Anil Kumble – If you misfielded off his bowling, Kumble would kill you with stare and glare. If he was fielding off your bowling, you might have preferred to kill yourself. Whenever the ball came to him, he would bend down on his knees, put his arms on the ground and grovel. In a way, he made a bridge from his body below which the ball passed. Sources say that Bandra-Worli sea-link was modeled on Kumble’s epic position. No wonder it took a decade to be built – not easy copying something which was perfect. Once the ball crossed him between his legs and arms, he would lie down flat. That was his dive, the legendary Kumble dive which we fondly called Chaupaya. To all his greatness in bowling, Kumble was extremely ugly in his other cricketing skills – batting and fielding. Once, during India’s 2001-02 NZ tour, he tried ducking a knee high full toss and when he saw ball was about to hit the stumps, he did it himself. He was out hit wicket as if he was saying “I am the master of my life, death and stumps behind me”. But the Marilyn Monroe moment in his running-between-the-wickets-career came during a test match in Bangladesh when he could have been run out on both the ends and there was an appeal for both batsmen being run-out at their respective ends. Yet he survived. Or shall I say Bangladeshi fielders were so much caught up in the comedy that they forgot to do their bit in time.
Javagal Srinath – In his days, the biggest prayer by the batsmen was “Oh God, let him field at forward short leg. I can just drop it and run two”. Srinath was a born bowler. He would bowl, bowl and bowl. Even when he was fielding, he would bowl instead of throwing. If he didn’t bowl his throws, he would throw them underarm - from long-on, from deep cover, from deep mid-wicket. I always loved the way he took catches, occasions came far and few though, and the way he ran oscillating to celebrate his achievement. NatGeo often shows some of his fielding moments under the topic – Believe it or not. But the desert to his seven course meal fielding epic was his expressions when he missed the ball. And the desert was served more than the actual meal, much more. We even made a poem for his expressions – as if he was saying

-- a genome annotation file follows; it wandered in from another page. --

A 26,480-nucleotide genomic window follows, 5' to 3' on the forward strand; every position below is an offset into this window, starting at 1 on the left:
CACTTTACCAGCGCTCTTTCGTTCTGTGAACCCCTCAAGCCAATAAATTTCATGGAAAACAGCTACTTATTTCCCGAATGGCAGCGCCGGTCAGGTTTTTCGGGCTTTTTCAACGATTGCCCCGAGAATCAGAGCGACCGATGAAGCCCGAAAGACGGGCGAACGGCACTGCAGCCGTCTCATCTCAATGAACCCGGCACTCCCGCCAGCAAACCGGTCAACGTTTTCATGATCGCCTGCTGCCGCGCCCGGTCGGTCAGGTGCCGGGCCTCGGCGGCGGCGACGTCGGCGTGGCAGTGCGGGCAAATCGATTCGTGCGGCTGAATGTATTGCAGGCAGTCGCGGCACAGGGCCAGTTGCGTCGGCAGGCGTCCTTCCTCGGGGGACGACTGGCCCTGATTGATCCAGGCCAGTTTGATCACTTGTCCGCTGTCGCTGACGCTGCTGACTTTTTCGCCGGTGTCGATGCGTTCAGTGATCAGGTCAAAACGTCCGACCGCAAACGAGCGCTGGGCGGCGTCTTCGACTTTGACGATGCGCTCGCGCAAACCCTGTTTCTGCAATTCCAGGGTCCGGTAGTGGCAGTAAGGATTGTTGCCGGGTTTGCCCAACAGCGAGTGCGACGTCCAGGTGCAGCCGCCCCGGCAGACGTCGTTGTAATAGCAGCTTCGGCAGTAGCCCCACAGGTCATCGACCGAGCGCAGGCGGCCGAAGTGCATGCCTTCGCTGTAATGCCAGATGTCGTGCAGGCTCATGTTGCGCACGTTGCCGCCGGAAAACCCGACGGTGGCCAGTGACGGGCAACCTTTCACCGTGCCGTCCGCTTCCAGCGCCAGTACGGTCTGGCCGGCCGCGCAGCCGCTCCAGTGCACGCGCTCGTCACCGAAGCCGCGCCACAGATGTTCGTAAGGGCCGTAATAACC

What can I do, I am and stand tall
Look at this cherry, it is so small
Go jump if you think to stop it, I would fall
Why don’t you watch Jumbo and let’s all do a LOL
Monty Panesar – Finally someone from outside the subcontinent makes it to the team but pay attention to the roots, will you? Even if England was bundled out for 15 and opposition was piling on the agony with a score of 800/2, only thing which brought cheers to Barmy Army was the ball being hit in Monty’s direction. Monty the Jhonty as they often called him, was left-handed in every sense – bowled left-handed, batted left-handed, threw left-handed and even ran left-handed. I mean his body was always tilted towards his left side. Maybe it had got to do something with aerodynamics – tilted body is expected to cut air faster than straight body. Just that his efforts for fielding stopped then and there. To Monty, fielding was all about his facial expressions. If Mark Waugh remained cool as ice during brilliant exhibition of his fielding, Monty’s expressions were exactly opposite – maybe hot as Sunny the Leone. His skills weren’t restricted to stopping the ball. He threw as if he was throwing javelin. Someone once asked his coach about Monty’s fielding
Someone – He isn’t the best of outfielders, maybe worse than Phil Tufnell. But how is his catching?
Coach – Excuse me?
Venketesh Prasad – Prasad was the third pillar of Indian bowling attack during late 90s. This means he was the third fielding stalwart his captain needed to hide in the field. He was the tallest in the team. Hence it was quite difficult for him to get down and stop the ball. To his credit, he proved that it wasn’t difficult at all. Rather, it was impossible for him. Ball almost always enjoyed its journey between his legs. We all know about his slow bowling – some of the balls he bowled are yet to reach the batsmen. Only thing which could beat the pace of his bowling could be the pace at which flyovers are built in Mumbai. But his throws gave a tough competition to his bowling as well. If Prasad stopped a ball at the boundary, SRT with his strong arm would run up to him from first slip and throw it back to the bowling/keeping end. This was quite regular scenario in late 90s. If everyone waited for Prasad’s throw, umpires made sure that they took the drinks break between Prasad throwing and his throw reaching the destination. After all, it was their responsibility to see that match gets over in stipulated time.
Ladies and gentlemen, with such a team, entertainment is as guaranteed as death in life.
PS: Pun intended. None of these players were as bad as I described them, barring maybe Kumble. But what’s life without sarcasm and humor?